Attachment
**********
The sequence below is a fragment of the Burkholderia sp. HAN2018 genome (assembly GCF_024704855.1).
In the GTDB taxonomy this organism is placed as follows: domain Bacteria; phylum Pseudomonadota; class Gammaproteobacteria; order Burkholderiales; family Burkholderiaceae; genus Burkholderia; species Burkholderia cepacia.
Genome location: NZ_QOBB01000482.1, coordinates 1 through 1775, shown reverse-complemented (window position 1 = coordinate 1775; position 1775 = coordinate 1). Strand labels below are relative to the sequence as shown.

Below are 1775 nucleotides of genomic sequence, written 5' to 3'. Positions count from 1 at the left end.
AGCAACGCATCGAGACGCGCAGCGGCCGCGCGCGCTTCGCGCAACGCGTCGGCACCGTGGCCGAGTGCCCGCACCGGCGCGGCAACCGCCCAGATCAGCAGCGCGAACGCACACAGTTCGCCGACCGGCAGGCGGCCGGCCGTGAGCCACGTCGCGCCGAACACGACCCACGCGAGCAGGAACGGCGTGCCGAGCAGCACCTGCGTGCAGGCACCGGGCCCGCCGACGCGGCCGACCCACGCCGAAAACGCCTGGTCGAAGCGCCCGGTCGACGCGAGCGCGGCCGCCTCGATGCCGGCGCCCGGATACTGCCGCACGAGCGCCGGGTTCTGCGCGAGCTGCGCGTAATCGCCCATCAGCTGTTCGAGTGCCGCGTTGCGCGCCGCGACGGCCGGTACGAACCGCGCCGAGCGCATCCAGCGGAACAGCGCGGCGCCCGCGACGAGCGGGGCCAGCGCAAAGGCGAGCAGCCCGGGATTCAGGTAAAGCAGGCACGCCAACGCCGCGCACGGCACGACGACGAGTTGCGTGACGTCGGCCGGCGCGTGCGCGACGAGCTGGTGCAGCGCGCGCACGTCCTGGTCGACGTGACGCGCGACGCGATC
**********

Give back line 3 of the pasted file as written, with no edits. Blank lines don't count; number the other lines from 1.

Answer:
Genome location: NZ_QOBB01000482.1, coordinates 1 through 1775, shown reverse-complemented (window position 1 = coordinate 1775; position 1775 = coordinate 1). Strand labels below are relative to the sequence as shown.